The votes are in
Lots of excited shop talk today at Westcoast Medicann Society!
Colorado has passed an amendment to the constitution adopting a progressive and groundbreaking stance against marijuana prohibition in the state.
Amendment 64 essentially allows persons over the age of 21 to legally obtain from state-licensed growers, processors and retail stores, and carry and use up to one ounce of marijuana without a doctor’s prescription. Individuals can also grow up to six mature marijuana plants privately in a locked space, and give as a gift to other citizens 21 years of age or older.
The idea is to regulate marijuana like alcohol, including adding taxes to the growing, and purchase, of cannabis, which could help bring in hundreds of millions of dollars a year. The legalization will also reduce small-time, pot-related arrests and, “give supporters a chance to show whether decriminalization is a viable strategy in the war on drugs.”
Not to mention, perhaps a sudden surge in Colorado tourism?
The ruling is a huge step towards the legalization of marijuana in America – and it will have an impact on Canadian laws. But it will take time.
A brand new initiative comes with lots of regulations that need installation and time to exercise, including several testing procedures for the cannabis itself.
Allowing marijuana to be purchased for the enjoyment of non-medicinal reasons validates cannabis’ presence in society. Amendment 64 admits the use of cannabis is here to stay – and it’s not bad.
There are, of course, arguments against the legalization of marijuana that mainly open with worry of youth use. Increasing the accessibility of marijuana, they say, will create an addicted new generation, and more abuse of the ‘drug’.
On the future of our youth, I have an opinion. It is not just teenagers who like to push the boundaries. When something is withheld or deemed inappropriate, even dangerous, the urge to experiment, use and abuse, for whatever human reason, becomes stronger. With education, discussion and safe practices, these ‘temptations’ lose much of their ‘naughty’ appeal, and instead, gain respect.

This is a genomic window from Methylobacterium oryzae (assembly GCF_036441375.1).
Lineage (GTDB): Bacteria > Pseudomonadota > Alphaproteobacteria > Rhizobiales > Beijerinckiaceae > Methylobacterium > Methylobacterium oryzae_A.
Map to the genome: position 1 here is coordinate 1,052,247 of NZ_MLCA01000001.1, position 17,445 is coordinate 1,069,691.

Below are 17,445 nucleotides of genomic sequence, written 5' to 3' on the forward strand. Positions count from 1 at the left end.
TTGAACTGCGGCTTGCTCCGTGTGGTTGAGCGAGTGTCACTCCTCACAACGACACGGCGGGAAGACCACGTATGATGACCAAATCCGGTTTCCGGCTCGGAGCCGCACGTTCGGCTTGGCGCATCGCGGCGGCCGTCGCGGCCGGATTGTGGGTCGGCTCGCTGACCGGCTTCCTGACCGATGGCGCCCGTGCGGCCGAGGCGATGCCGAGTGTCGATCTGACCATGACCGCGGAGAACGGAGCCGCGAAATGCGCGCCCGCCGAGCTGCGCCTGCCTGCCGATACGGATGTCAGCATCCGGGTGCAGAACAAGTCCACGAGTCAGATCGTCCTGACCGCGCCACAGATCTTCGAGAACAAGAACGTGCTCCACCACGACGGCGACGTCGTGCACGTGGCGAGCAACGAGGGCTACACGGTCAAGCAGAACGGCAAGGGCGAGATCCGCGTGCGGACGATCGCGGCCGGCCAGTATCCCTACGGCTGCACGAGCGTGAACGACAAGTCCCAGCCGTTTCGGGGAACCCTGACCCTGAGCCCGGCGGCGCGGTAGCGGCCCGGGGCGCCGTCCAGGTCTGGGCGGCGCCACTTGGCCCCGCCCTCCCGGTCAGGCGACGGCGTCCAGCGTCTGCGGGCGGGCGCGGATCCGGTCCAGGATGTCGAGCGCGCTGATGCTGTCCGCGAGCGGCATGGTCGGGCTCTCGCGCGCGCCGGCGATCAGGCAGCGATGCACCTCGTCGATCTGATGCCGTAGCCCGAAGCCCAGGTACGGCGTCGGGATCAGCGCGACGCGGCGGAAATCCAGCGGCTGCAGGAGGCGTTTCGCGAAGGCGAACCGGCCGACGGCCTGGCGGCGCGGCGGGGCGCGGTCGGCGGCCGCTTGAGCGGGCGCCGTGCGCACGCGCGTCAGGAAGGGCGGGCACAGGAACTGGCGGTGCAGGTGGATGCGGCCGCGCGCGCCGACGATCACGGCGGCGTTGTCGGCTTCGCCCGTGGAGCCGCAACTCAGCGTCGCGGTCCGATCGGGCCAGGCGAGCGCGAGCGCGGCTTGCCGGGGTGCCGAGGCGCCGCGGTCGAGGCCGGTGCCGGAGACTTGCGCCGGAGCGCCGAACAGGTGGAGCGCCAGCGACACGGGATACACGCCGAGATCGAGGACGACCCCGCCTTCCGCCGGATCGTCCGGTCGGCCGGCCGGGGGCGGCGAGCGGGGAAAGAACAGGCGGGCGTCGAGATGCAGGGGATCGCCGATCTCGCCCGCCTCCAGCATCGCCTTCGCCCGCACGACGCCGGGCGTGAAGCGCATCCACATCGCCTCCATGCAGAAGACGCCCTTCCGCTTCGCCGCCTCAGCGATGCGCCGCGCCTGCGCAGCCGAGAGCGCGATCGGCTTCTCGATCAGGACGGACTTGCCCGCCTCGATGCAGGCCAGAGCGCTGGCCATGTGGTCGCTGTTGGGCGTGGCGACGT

Mason Tvert, co-director of the Campaign To Regulate Marijuana Like Alcohol said:
“…voters are more informed about marijuana than ever before. They have also experienced the emergence of a state-regulated medical marijuana system that has not produced any serious problems, but has provided a number of benefits. We now know that marijuana cultivation and sales can be regulated, and that medical marijuana businesses do not contribute to increased crime. We have also seen marijuana use among high school students decrease since the state began implementing regulations, whereas it has increased nationwide where there are no regulations. And, of course, localities and the state have seen how much revenue can be generated through the legal sale of marijuana that would have otherwise gone into the underground market. Voters in Colorado no longer need to imagine what a legal and regulated system of marijuana sales would look like; they have seen it.”
Others have concern that the regulations may harm those who need marijuana for genuine medical needs.
In Canada, (and in Vancouver particularly), patients in need of medicinal marijuana have had the benefits of obtaining their product from medicinal dispensaries that offer quality medicine with reasonable price tags. How will a regulated system for growers and dispensaries effect the cost to the patient? With the legalization of marijuana to anyone over the age of 21 jack up prices for those who need it as a healthy alternative to the strongest of narcotics? Will there be discrepancies between pricing for patients and recreational users? Or, because of greater access, and more legal participants, will pricing go down?
There is also the conundrum of the state of Colorado passing legalization, but the federal government maintaining their ground in prohibition land.
“President Obama’s former senior drug policy advisor said that if the marijuana initiatives pass, a war will be incited between the federal government and the states that pass them. “”Once these states actually try to implement these laws, we will see an effort by the feds to shut it down.””
Although this is a valid quandry, supporters of the movement believe that the United States Federal Government will stay quiet and cooperative when push comes to shove.
This is a sign of good faith I believe that more education and practice of policies will happily see through.